But before I tell you what happened next, and how we managed to arrive home unscathed, know that yesterday we drove the 40 minutes down the mountainside to the state capital, a spot where no sensible soul sets foot unnecessarily.

First, we went to the snow-white Star Medica hospital and got our yearly flu shots. Then, with ballooning trepidation, we drove down a flower-rimmed boulevard to an office of the ETN bus line where we safely made a ticket exchange.

The red splashes on the street were bougainvillea instead of blood.

Then, breathing sighs of relief due to our stretch — so far — of good fortune, we headed to the Superama supermarket — part of the Walmart chain — for purchases. Following that scary venture, we had lunch at a vegetarian buffet.

The restaurant’s clientele consists primarily of medical students from a nearby university. Surely, most are studying to patch bullet wounds, grenade gashes, and to reattach severed heads that roll across all cantina floors.

Next on the agenda was a stop at Costco. Then we went to an ice cream stand before dashing back to the Honda, heads down, expecting gunfire at any moment.

Again, luck was with us. Not even a flesh wound.

* * * *

We made it home, and the next day dawned, this day, and now we’re walking through the neighborhood in search of our war zone.

Something blood red approaches down the street, and there is noise. We freeze in place. Is this it? Am I about to meet my Maker?

It comes closer, a marching band and rows of students in scarlet uniforms. They’re from the nearby school, rehearsing routines for Revolution Day next month.

We stand on the sidewalk as they pass. Many of the kids giggle on spotting the tall, strange Gringo in their neighborhood.

They decide not to murder us.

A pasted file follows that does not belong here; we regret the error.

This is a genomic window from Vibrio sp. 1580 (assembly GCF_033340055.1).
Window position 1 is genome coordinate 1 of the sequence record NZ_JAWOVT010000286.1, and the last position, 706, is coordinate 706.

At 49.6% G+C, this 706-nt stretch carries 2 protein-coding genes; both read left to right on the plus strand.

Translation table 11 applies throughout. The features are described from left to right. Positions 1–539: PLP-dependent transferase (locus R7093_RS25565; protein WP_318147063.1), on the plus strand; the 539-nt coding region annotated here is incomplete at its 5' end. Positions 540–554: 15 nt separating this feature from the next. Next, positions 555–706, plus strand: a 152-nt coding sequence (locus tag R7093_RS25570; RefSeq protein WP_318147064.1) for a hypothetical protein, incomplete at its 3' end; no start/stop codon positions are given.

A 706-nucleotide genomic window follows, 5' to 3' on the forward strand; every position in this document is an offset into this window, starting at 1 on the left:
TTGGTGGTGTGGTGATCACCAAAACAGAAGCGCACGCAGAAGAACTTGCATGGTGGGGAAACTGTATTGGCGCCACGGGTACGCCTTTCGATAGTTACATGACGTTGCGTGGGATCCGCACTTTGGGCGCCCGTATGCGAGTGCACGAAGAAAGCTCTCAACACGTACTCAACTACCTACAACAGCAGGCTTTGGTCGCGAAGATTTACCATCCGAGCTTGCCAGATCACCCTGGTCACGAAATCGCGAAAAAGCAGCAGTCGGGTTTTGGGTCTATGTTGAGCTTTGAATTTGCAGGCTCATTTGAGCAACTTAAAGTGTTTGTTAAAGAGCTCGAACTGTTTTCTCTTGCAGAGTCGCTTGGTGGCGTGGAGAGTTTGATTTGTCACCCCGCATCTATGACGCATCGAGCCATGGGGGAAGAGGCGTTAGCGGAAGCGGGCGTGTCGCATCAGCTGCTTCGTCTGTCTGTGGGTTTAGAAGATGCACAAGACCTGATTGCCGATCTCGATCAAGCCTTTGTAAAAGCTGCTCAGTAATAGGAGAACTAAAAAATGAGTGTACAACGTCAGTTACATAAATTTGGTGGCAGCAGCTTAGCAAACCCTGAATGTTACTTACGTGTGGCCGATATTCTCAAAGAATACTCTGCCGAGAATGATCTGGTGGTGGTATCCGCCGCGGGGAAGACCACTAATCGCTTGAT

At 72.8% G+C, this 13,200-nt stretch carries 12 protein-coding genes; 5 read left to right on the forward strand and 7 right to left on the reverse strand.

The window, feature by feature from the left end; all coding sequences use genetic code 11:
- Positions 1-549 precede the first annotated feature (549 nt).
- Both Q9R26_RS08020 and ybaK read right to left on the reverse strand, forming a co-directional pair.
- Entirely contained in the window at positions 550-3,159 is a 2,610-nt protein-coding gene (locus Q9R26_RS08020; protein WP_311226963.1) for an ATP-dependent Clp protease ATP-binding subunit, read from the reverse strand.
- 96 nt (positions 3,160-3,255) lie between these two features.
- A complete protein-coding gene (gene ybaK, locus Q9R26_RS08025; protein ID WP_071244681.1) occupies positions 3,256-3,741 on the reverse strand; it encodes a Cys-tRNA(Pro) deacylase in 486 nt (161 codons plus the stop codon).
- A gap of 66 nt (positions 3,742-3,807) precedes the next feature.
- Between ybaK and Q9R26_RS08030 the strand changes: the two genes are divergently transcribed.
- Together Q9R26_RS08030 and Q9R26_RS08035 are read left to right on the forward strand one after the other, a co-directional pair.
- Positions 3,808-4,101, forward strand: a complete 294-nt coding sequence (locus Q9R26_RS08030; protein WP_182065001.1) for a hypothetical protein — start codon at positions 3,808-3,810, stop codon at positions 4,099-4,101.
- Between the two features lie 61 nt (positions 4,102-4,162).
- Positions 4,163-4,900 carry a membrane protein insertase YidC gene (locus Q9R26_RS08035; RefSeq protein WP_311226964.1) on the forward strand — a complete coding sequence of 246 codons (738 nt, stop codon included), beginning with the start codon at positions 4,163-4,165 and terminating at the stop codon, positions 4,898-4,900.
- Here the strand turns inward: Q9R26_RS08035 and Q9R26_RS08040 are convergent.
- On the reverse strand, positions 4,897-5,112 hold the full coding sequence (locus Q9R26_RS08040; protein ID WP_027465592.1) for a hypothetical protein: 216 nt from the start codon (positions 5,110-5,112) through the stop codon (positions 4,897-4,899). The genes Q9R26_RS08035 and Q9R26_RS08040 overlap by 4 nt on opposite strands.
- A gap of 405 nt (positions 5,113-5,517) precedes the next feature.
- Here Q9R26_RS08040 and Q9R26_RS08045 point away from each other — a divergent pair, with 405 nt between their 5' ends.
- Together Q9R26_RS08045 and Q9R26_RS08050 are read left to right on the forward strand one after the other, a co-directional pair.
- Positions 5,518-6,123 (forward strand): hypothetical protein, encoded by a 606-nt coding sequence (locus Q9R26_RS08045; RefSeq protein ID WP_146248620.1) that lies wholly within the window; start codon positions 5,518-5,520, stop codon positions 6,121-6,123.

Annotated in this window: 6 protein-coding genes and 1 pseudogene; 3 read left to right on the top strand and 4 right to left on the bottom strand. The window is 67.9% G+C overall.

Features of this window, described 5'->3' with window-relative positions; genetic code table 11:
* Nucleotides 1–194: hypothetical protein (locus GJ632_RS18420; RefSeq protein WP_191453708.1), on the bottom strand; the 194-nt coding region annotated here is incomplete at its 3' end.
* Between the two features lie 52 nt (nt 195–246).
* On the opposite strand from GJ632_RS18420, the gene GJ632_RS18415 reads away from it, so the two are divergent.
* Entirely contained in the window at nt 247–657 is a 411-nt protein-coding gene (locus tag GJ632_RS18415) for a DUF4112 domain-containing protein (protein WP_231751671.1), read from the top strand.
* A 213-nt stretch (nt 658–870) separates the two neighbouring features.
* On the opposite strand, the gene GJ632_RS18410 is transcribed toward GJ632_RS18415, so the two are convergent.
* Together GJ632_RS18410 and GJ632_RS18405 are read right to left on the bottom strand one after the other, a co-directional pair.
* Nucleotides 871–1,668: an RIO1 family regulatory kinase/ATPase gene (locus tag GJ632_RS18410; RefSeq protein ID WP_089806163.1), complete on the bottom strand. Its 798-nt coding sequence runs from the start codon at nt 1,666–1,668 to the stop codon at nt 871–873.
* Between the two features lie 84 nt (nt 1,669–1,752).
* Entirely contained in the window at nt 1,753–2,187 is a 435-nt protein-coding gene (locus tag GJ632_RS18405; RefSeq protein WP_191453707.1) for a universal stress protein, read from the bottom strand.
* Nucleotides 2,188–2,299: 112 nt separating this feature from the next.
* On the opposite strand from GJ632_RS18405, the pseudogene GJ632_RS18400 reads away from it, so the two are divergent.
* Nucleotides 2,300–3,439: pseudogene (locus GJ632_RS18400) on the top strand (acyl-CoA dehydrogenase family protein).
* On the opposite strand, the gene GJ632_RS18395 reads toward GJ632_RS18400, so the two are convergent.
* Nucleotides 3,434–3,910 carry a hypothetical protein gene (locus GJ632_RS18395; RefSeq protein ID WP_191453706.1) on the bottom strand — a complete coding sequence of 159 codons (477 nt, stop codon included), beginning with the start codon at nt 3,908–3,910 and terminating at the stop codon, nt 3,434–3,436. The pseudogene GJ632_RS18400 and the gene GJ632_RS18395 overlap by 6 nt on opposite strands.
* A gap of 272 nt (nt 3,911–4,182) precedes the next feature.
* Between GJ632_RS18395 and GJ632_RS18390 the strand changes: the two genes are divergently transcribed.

As music fades behind, we trod on, apprehensively. But nothing happens, and we return to the Hacienda intact, still wondering where the war zone might be.

I toted my camera, expecting to shoot exciting footage that I would sell to international media outlets. There would be corpses, blood and body parts. A Mexican Robert Capa.

I was disappointed. But I did take these photos.

The war zone remains elusive, hidden. Maybe mañana, amigos.

Maybe mañana.

house

American peril

Subway

THOSE OF US who live in Mexico roll our eyeballs when we read of the dangerous, violence-wracked nation in which we reside. This is the reputation we have been smeared with by a clueless U.S. media and an hysterical U.S. State Department.

This is arrant nonsense, and all of us who live here know it.

The photo is a Subway in Chicago. The employees work behind bulletproof glass. There are plenty of Subways, McDonald’s, Burger Kings in Mexico, and I wager not one feels the need to install bulletproof glass. Which is the dangerous nation? It ain’t us, amigo.

* * * *

I brag a lot about our well-organized, efficient healthcare system which has both a public and private side. The government system assists the poor. Nobody is ham-handedly forced to participate, á la ObamaCare. The private system is superlative and affordable.

Just to rub it in, here are two hospitals in the nearby state capital. The first is part of a national chain named Star Médica. It opened about 10 years ago. The second is also part of a national chain named Hospitales Angeles. It is on the verge of opening as we speak.

Every day, we improve. Every day, you worsen. It’s hard not to chuckle.